In our Investment Bank Outlook each week, we bring you a selection of perspectives from leading investment banks to outline the key issues and directional views for the week ahead. These excerpts, taken from research notes, will cover issues such as key market themes, economic releases, as well as any major trends and levels to watch. Please note, this material, which does not reflect the opinions of Tickmill, is provided for educational purposes only and should not be taken as an investment recommendation.
Risk-off reigns on the back of rocky, Phase 3 fiscal stimulus talks in the US and as COVID-19 continues to strike across the world, with weekend numbers clear evidence of the exponential growth phase. Global cases jumped by 73k over the weekend, with US cases doubling. We expect further and tighter lockdown measures, with INR coming into the fore on Friday and NZD going into nationwide isolation. The tragic death toll in Italy and Spain is particularly concerning, and something we flagged . China reported 39 additional coronavirus cases, with all of them from abroad, while across Asia we are seeing tentative signs of a resurging outbreak.
The weekend picture of bipartisanship Senate efforts working towards a USD1.6tn plan quickly fell apart into the Asia Open with House leadership signalling strong opposition. At the time of writing, eyes are on i) Treasury Secretary Mnuchin trying to play middle man ii) House Speaker Pelosi, who has been generally tight-lipped beyond guidance that the House will work on its own plan and iii) Senate Majority Lead McConnell, who threatens to hold another vote on the bill minutes into the US equity open if Democrats and Republicans don’t reach a conclusion.
- USD’snegative newsflow paved the way for more USD strength, bond buying, and equity losses in early Asia.
- The major issue was the Phase Three stimulus bill, as events unfolded as follows:
- The Senate bill was thought to have bipartisan support early Sunday but dissent from House Speaker Pelosi caused all to unravel. Senate Majority Leader McConnell lost his procedural vote to move the bill forward and complicating matters, a Senator – who was physically present in weekend negotiations – was confirmed to have COVID-19. Some Senators are now practicing self-quarantine.
- Politico sources confirmed that Treasury powers under this program were the main sticking points among Democrats. With this, Treasury Secretary Mnuchin was brought in for direct meetings with Senate Minority Leader Schumer.
- All the while, Pelosi has said the House will write their own bill. Specifics of that have not been shared but our Cheatsheet above reviewed known areas of disagreements beyond the later discovered Treasury findings. Any official communication of a new Pelosi-Mnuchin discussion could be a welcome development. McConnell had warned that he would hold a vote at 9:45 EDT Monday unless Republicans and Democrats make a deal – but he has since walked back on this. The Senate will break until 12:00 EDT.
RBC Capital Markets
Week ahead: The flow of post‐COVID‐19 data starts to pick up this week, most notably in the form of the March flash PMI data in the Eurozone (see EUR). The same data are due in Japan and Australia, though are less closely watched. In the US and Canada, most data releases are second‐tier or relate to February, rendering them of little consequence. The main exception is the US jobless claims data for March 21, which our economists describe as being poised for an “off the charts” print, given what we have heard from many states now (reporting claims in excess of 100,000 each in many cases). They are penciling in a 1.0mn read, up from 281K in the previous week and compared to a trend of around 200K. But with social distancing accelerating as the week went on, it could be even higher.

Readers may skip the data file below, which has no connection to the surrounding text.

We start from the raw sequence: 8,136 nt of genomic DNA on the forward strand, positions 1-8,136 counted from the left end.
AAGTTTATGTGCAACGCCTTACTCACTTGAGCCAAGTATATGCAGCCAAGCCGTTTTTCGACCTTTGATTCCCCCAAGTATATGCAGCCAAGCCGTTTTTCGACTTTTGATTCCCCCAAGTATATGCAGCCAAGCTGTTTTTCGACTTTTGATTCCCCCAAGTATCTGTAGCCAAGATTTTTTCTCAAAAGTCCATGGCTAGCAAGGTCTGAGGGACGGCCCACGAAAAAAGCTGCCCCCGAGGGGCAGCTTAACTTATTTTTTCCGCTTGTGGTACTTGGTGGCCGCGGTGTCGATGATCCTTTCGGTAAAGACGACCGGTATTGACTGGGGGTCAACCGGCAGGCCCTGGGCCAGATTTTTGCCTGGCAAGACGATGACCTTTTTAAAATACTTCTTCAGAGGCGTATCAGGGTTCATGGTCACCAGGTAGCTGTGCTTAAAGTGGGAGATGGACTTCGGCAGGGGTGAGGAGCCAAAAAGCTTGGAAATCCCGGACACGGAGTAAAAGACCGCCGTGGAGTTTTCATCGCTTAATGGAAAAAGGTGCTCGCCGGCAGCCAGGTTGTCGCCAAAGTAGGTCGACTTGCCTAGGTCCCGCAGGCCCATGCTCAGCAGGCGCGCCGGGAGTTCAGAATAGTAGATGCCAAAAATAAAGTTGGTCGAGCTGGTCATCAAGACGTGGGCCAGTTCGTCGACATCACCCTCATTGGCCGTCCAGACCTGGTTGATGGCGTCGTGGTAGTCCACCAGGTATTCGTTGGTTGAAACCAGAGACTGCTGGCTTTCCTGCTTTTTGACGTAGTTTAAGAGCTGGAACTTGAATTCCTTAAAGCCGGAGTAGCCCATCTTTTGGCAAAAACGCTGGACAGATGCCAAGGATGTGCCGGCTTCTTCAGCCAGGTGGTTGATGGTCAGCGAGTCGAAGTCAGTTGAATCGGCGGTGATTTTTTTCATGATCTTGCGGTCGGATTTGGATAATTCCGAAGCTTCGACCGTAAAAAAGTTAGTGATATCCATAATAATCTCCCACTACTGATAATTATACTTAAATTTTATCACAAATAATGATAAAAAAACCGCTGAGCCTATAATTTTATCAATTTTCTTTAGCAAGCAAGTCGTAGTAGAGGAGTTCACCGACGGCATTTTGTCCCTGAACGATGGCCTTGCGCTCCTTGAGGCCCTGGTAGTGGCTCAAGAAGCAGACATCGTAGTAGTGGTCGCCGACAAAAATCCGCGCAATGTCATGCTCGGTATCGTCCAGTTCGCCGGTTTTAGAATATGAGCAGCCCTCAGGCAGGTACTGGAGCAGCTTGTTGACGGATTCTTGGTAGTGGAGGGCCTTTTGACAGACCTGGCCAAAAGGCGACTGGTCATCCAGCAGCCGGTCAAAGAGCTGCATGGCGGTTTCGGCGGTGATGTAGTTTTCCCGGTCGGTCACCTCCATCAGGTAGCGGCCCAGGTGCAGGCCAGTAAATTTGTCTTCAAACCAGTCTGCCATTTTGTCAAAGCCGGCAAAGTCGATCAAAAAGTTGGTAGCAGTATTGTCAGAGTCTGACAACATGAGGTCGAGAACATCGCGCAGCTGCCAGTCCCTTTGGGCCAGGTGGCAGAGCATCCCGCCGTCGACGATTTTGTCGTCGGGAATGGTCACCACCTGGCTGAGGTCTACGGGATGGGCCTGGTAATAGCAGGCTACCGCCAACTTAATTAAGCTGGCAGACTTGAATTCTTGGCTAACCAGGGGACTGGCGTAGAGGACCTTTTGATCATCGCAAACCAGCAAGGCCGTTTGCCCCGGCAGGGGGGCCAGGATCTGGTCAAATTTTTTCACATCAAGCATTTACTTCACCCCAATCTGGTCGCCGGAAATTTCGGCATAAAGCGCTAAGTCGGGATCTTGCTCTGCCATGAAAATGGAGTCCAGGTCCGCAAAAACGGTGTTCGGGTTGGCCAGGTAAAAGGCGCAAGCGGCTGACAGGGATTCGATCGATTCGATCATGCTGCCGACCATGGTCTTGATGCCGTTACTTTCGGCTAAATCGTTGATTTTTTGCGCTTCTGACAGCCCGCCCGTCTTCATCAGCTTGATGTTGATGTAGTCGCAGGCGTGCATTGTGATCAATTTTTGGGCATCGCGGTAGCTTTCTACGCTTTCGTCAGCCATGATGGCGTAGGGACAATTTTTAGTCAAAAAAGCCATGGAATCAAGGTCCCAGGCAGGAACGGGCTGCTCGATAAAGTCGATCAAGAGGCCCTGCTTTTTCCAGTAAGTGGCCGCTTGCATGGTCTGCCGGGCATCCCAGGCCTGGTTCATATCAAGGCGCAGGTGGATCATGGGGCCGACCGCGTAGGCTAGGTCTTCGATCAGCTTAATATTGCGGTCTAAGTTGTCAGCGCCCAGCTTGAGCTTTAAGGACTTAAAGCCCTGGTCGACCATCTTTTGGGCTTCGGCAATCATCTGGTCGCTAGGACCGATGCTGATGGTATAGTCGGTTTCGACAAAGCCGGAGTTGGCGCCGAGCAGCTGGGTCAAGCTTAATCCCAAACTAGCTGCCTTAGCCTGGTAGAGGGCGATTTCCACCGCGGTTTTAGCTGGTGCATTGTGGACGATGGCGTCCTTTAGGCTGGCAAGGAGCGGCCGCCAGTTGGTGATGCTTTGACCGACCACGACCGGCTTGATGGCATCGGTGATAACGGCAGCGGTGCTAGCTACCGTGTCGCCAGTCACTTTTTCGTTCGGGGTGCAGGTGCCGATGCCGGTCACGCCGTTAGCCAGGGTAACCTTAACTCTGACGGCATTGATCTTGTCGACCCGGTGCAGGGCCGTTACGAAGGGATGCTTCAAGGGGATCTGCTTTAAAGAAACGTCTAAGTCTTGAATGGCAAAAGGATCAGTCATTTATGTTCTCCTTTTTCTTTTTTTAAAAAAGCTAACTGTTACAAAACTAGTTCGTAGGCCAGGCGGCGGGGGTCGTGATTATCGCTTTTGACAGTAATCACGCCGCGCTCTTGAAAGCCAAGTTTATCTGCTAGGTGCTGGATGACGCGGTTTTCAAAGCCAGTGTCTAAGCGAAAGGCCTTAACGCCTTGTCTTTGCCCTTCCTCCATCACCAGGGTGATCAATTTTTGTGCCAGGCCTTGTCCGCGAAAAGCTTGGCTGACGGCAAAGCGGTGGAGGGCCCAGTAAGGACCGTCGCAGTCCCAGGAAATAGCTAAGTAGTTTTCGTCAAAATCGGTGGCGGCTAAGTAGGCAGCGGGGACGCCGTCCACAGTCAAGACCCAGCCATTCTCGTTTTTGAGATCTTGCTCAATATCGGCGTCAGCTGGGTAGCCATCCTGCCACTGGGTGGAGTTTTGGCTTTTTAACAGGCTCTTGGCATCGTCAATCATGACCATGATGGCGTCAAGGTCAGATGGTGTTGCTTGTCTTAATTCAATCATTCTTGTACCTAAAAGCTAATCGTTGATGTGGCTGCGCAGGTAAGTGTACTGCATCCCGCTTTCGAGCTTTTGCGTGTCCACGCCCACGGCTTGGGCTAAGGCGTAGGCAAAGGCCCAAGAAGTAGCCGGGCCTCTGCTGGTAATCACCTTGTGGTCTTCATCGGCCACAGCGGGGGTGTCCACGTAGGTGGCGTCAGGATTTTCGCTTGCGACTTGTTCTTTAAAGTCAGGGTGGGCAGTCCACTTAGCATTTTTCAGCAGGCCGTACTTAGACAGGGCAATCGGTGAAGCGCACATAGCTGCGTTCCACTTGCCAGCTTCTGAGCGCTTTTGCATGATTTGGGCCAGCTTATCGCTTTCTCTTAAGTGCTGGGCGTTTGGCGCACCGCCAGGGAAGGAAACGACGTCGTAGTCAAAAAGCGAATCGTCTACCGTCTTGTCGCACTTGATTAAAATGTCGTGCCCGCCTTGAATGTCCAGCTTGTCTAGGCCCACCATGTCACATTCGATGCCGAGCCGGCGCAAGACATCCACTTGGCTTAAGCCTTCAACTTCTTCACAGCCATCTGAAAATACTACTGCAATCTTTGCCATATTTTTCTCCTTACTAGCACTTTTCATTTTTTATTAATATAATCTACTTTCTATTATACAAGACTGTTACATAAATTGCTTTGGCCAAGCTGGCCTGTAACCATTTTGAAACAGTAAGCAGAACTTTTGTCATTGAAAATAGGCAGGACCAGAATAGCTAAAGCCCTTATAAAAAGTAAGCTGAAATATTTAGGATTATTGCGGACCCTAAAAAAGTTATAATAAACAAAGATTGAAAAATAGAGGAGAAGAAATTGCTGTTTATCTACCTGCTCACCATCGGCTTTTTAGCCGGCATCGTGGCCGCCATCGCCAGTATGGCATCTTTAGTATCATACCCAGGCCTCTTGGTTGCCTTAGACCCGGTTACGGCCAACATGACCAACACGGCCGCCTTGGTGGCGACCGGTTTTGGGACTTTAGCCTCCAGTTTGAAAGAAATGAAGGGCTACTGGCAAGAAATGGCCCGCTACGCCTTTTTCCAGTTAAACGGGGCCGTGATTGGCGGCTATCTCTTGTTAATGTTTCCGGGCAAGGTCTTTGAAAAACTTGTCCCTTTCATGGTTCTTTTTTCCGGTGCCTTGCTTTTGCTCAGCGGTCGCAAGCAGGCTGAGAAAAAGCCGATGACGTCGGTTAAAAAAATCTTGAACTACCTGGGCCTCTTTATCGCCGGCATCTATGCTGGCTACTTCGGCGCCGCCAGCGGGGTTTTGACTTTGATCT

EUR: The flash composite PMI for March (Tuesday) is expected to fall 10pts to around 42, with similar falls across countries and industries. The PMI surveys are typically conducted in the second half of each month, with the data for the ‘flash’ survey typically collected in the week or so preceding the release of the results. For example, in February the data for the UK ‘flash’ release, which was published on the 21st of the month, was collected between the 12th and the 19th. For this month, therefore, that timetable would imply that the survey fieldwork would have been conducted between March 16 and 20, just as France and Spain were announcing lockdowns and the UK stepped up its crisis response. Even so, the ‘flash’ PMIs may not capture the full extent of the impact that measures to limit the virus are having. Italy is not included in the ‘flash’ survey, so for a look at what it going on there, we will have to wait until the final release early next month.
GBP: The UK PMIs should be similarly weak (consensus 45.1 for the composite measure). This week also brings February CPI data, though they are largely irrelevant at this stage. The BoE is currently much more focused on dealing with the near‐term fallout from the coronavirus outbreak than on what inflation was a month ago.
AUD: The RBA purchased it daily maximum AUD4bn of bonds. 3yr yields remain slightly above its 0.25% target (currently 0.27%).
CAD: Today’s January wholesale trade sales report is the only data release of note scheduled for this week. Last week’s sharp rejection of the 2016 high at 1.4690 points to some signs of exhaustion after the 10% rally that has taken place in USD/CAD this month, with initial resistance now located at 1.4536 and 1.4600. A return below support at 1.4103 would add more weight to the exhaustion thesis, with secondary support at 1.4014.
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